On Wednesday the New England Association of Schools and Colleges completed its review of MIT, as part of MIT’s bid for reaccreditation. Before the NEASC’s arrival, President Susan Hockfield noted in her State of the Institute address that she hadn’t “broken a sweat” over the outcome.
Is accreditation really necessary or useful? MIT’s reputation speaks for itself. Busloads of tourists regularly drive up to 77 Massachusetts Ave.; MIT frequently tops the US News and World Report list of engineering schools and much of the faculty are pioneers in their fields.
Universities did not always have such clear-cut reputations. Accreditation became particularly important in the mid 20th-century as the burgeoning number of colleges and universities spawned numerous diploma-mill schools. The NEASC, and similar institutions in other regions of the US, assumed responsibility for school validation.
“They made sure that [schools] were doing what they said they were doing,” so that prospective students were not defrauded, Chancellor Phillip L. Clay PhD ’75 said.
Accreditation is ultimately a voluntary process, and, according to The Chronicle of Higher Education, some schools do, in fact, opt out.
However, it is a requirement for receiving federal financial aid, requesting an educational reimbursement from an employer, or easing the transfer of credits between universities.
How does it work?
The accreditation process begins with a self-study report submitted by the university. A conglomeration of insights from students, faculty and administrators, the report identifies the mission of MIT and how it facilitates the execution of that mission in everything from school governance to student services. According to Michael J. Faber, who coordinated the self-study for the Office of the President, “It is an opportunity for self-reflection and reassessment.”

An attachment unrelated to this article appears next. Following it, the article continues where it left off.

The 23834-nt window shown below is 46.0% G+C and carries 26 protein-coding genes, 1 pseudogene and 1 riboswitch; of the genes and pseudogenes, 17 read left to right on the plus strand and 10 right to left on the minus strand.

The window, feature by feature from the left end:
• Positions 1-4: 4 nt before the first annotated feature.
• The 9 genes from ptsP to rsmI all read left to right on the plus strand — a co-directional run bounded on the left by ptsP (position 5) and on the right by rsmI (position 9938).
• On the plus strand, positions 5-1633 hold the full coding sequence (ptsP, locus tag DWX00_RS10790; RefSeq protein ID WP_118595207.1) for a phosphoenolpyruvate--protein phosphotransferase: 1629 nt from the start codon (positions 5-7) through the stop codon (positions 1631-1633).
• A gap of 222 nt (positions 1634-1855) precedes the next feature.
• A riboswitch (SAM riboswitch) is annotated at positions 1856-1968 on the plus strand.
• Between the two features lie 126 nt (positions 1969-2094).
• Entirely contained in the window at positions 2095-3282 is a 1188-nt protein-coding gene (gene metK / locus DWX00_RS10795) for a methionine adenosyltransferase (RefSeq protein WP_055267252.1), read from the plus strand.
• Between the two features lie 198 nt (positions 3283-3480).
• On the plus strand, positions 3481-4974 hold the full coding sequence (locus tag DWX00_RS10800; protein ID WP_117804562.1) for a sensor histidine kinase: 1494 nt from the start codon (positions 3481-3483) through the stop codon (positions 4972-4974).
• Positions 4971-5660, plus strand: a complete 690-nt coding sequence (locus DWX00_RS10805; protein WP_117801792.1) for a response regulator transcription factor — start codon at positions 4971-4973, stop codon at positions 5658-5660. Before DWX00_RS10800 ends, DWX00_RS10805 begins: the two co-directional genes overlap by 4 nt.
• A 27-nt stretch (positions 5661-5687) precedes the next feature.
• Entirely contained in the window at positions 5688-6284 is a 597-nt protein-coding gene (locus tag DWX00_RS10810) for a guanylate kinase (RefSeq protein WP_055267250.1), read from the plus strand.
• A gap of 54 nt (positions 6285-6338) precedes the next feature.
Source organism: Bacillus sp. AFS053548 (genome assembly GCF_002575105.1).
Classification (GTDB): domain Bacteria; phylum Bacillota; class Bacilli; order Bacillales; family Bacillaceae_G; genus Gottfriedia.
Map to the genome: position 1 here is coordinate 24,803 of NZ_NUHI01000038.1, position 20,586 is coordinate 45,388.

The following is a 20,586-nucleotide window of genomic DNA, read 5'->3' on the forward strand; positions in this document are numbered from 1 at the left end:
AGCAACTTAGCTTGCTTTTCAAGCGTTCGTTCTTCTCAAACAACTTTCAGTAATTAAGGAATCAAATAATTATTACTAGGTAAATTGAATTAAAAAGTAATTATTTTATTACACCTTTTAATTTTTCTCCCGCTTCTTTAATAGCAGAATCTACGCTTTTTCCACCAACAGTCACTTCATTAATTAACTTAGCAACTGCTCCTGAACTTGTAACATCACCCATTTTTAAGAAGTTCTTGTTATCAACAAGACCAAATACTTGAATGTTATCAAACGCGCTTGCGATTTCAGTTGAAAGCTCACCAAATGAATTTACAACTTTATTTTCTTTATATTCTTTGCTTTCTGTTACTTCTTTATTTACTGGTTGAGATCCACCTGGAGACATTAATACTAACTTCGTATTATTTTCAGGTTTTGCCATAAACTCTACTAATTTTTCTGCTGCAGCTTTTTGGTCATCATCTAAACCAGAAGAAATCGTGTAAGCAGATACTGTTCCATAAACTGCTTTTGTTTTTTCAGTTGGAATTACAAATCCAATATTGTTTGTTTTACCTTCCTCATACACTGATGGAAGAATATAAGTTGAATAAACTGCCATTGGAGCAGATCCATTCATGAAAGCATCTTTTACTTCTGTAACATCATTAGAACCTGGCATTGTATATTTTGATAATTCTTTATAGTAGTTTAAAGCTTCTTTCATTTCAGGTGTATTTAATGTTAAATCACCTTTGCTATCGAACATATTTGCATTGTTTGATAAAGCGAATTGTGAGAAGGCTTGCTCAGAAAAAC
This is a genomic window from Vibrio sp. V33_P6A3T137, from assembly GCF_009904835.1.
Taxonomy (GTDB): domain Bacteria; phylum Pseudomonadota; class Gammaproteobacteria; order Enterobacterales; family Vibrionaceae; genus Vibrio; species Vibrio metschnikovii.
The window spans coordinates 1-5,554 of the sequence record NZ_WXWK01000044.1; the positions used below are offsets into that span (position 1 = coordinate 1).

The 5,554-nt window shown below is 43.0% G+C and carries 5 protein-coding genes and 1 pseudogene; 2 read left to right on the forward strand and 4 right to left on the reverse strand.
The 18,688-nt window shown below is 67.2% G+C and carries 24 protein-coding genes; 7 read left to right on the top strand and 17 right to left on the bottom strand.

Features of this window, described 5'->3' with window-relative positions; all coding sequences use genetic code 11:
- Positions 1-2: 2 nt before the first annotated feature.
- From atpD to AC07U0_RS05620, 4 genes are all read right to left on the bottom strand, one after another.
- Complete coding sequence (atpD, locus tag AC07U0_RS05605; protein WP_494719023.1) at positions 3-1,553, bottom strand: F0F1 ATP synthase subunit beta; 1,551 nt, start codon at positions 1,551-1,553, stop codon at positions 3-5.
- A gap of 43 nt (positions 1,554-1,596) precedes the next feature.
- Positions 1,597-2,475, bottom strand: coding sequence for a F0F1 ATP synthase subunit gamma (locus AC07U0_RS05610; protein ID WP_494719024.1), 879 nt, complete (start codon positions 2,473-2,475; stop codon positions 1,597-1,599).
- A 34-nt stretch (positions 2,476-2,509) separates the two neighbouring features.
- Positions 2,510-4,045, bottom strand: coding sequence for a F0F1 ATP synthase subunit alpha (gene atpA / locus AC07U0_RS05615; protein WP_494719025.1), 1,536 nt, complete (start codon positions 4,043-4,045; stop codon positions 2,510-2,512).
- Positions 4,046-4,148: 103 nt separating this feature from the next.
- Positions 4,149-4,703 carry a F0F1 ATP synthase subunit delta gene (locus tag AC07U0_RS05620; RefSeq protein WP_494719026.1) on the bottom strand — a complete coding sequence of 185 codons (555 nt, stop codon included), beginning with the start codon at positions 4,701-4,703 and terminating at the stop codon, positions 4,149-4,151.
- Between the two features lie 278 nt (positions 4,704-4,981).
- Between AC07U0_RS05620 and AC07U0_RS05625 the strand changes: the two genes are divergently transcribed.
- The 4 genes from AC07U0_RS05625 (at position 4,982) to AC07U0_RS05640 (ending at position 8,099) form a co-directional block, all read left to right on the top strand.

Based on this report and observations gleaned from a four-day review of the campus, the NEASC will decide whether MIT deserves reaccreditation.
None of the concerns raised about MIT are likely to merit probation. In fact, neither MIT nor peer institutions have faced probation in recent years though Duke was flagged earlier this year on the qualifications of its teaching staff.
American University Professor Milton Greenberg wrote in The Chronicle that “few if any accreditation visits will end without some ‘suggestions’ for improvement that may affect the campus budget for many years.”
Changes from ten years ago
The 1999 accreditation report said that the NEASC expressed concern over the “excessive” funding of new construction (the Stata Center) while older buildings deteriorated; the employment of graduate students of variable training as recitation instructors; the “obsolete” or “nonfunctional” nature of certain libraries; and the financial losses associated with the dining system.
Clay said, “All of these issues have been addressed, if not solved.”
In response to the 1999 evaluation, MIT has increased workshops for graduate student instructors, as well as expressed an intention to invest at least $45 million in repairing older buildings.
In the past year (ten years after the issue was raised in the 1999 accreditation cycle), MIT has renovated the Barker Engineering and Dewey (Management and Social Sciences) libraries while closing the Aero/Astro and Earth and Planetary Sciences libraries.
For this evaluation cycle, MIT has chosen to focus on the work of its strategic task forces: interdisciplinary research and globalization. The initial NEASC assessment of these and other MIT initiatives will be online in several weeks.
The administration has already posted the results of the self study and supplementary documentation at http://web.mit.edu/